I saw this story on the Standard Online and the first thing that came to mind was, really?
The world’s poorest president? Is there such a thing? Who could it be?
Several other questions also came to mind such as, is it that possible or is this some kind of a joke? Isn’t the use of poorest and president together oxymoronic? And so on.
To cure my curiosity, I went straight to where one can find quick answers for questions like this, Wikipedia, and there I found the following entries about this president:
His mother’s family was composed of very poor Italian immigrants from Piemonte. His mother was born in Carmelo, where her parents, growers of vines, bought five acres in Colonia Estrella to cultivate vineyards. His father was a small farmer that was in bankruptcy shortly before his death in 1940, when Mujica was five.
That explains it, I said.
But, there was more,
His ‘folksy’ speaking style and manner is credited as part of his growing popularity since the late 1990s, especially among rural and poor sectors of the population.He has been variously described as an “antipolitician”[ and a man who “speaks the language of the people” while also receiving criticism for untimely or inappropriate remarks.
Then I thought, there is at least one thing he has in common with Obama and Raila: a man who speaks the language of the people, folksy style!
Is making untimely or inappropriate remarks something else he has in common with both of these gentlemen?
Sure; but what politician hasn’t made remarks that are untimely or inappropriate? I wondered.
None so I dug deeper into Wikipedia to see if I can find more similarities with this obviously admirable leader.
Then I found this one; it was actually right there at the beginning as I was hastily reading through the entries to find why this man could hold such an honorable title, or is it?
More on that later but, for now, here is what else I found as I was trying to find if there are any similarities with either of these leaders I was trying to compare him to, namely, Obama and Raila:
In the early 1960s, he joined the newly formed Tupamaros movement, an armed political group inspired by the Cuban revolution. He participated in the 1969 brief takeover of Pando, a town close to Montevideo, and was later convicted by a military tribunal under the government of Jorge Pacheco Areco, who had suspended certain constitutional guarantees. Mujica was captured by the authorities on four occasions, and he was among those political prisoners who escaped Punta Carretas Prison in 1971. He was eventually re-apprehended in 1972, and was shot by the police six times. After the military coup in 1973, he was transferred to a military prison where he served 14 years.
Viola!; this man is no doubt more Raila than Obama, even though all three men are admirable leaders in their own right but its the simpleness, unorthodox, down to earth and ability to relate to ordinary folk qualities of this president that peaked my interest as I wondered if this is not exactly the kind of person we need in Kenya as our next leader.
Put aside for a moment the Minimum Qualities and Skills Our Next President In Kenya Must Possess, isn’t someone like this by definition going to be a leader who can truly break with the past and take the country in a new direction where leadership of all levels is not obsessed with either amassing the most wealth or dreaming about it at the expense of actually doing anything to help ordinary folk?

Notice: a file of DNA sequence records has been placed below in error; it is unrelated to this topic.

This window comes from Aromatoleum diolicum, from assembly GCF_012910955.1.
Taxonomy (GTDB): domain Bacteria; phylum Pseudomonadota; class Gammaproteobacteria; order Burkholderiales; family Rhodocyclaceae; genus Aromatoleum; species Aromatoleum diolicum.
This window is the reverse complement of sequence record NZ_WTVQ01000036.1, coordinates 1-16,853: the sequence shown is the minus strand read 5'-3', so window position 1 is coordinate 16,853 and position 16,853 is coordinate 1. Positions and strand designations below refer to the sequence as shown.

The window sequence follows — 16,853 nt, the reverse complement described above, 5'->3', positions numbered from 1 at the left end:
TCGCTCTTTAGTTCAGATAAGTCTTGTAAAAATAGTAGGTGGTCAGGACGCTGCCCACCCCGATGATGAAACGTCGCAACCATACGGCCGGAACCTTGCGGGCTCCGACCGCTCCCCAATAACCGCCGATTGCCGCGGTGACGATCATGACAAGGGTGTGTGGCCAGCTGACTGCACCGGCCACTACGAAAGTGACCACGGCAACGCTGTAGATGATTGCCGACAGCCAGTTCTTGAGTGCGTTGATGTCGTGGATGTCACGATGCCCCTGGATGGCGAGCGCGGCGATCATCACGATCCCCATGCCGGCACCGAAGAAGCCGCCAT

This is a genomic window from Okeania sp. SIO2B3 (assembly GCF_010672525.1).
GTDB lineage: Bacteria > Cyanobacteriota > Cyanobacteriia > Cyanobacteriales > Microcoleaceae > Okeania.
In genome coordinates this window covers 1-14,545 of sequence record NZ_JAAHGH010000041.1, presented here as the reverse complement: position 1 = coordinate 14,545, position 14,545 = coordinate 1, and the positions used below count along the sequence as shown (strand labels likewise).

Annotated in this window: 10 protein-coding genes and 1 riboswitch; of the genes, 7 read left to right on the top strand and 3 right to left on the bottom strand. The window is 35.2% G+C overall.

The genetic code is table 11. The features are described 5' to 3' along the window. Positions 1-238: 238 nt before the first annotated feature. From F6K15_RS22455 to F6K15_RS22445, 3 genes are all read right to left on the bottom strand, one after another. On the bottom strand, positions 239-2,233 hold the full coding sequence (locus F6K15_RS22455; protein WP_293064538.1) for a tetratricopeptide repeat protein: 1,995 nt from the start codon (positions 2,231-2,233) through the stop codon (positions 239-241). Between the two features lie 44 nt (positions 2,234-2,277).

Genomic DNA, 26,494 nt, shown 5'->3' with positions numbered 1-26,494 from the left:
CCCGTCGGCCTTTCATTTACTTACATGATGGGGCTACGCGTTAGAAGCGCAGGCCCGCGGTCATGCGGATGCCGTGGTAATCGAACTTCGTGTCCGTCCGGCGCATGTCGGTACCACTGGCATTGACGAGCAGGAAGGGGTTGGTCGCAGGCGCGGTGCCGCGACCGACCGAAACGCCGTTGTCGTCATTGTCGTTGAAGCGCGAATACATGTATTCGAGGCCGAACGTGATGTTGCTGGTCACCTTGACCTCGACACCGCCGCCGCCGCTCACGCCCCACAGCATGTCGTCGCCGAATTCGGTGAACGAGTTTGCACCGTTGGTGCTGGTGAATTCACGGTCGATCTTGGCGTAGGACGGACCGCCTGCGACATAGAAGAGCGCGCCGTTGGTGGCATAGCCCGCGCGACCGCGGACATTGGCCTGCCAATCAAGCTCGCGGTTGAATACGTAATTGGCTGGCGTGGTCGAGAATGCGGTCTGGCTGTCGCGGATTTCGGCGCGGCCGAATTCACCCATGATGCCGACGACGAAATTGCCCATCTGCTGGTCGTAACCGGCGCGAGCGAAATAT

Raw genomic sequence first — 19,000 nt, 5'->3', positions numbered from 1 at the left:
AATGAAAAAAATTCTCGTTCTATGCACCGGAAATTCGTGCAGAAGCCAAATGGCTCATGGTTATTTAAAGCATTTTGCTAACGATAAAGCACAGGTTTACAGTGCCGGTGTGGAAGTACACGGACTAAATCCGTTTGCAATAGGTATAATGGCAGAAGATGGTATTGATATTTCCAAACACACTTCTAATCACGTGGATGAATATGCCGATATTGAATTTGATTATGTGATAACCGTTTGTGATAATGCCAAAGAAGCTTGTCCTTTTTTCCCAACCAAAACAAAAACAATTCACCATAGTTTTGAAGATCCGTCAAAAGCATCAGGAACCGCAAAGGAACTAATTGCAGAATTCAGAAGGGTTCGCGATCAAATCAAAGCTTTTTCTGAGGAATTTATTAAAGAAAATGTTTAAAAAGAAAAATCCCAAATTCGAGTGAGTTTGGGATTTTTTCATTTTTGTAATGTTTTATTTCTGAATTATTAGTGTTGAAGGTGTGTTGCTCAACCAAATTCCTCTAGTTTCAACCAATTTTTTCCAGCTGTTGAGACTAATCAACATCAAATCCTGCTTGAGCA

That being the case, who among those vying for the presidency now in Kenya fits that bill?
Is there any doubt that’s none other than Raila?
The answer has to be and must be in the affirmative if the one answering were to be honest.
When I saw this man driving himself in this beat up and old Volkswagen, with no security detail within site and actually almost all by himself in some not to great looking place, I immediately thought about one of President Obama’s motorcade, see link at end of this blog.
Definitely one thing this president doesn’t have in common with Obama.
What about Raila; what’s his motorcade like?
A quick check finds the following:
Well, not exactly a Volkswagen but the commonality is there and more: one car among a mass of people.
Add one more on the similarities column comparing this poorest president of the world with Obama and Raila.
And then it downed on me; Raila is a simple, down to earth leader who relates and understands the common needs of ordinary Kenyans and much like this poorest president of the world who donates 87% of his salary to charitable causes, Raila is no doubt the one who comes closest in comparison to him when it comes to charitable contribution and helping the needy among those vying for president in Kenya.
I can hear someone breaking glass over my saying this but it’s true as anyone who actually knows what the Odingas do for individuals they have helped over the decades but not necessarily for public show.
Perhaps they need to make that known but there is no question if you ask ordinary Kenyans who among those vying is the most compassionate and unselfish when it comes to caring about our country and its people, that choice will be hands down Raila.
He will also likely be the least wealthiest president when he completes his term as president, if Kenyans give him the nod again; he may not rank as the poorest president or even very close to this real holder of that title, but he embodies values that will surely put him as as close to him more than any of those vying ever would, other than those who have no chance.
The point being, let Kenyans choose someone to lead us who cares more about the common needs of the ordinary Kenyan than enriching himself or his cronies.
It’ll be a repetition to say that person is none other than Raila Amolo Odinga.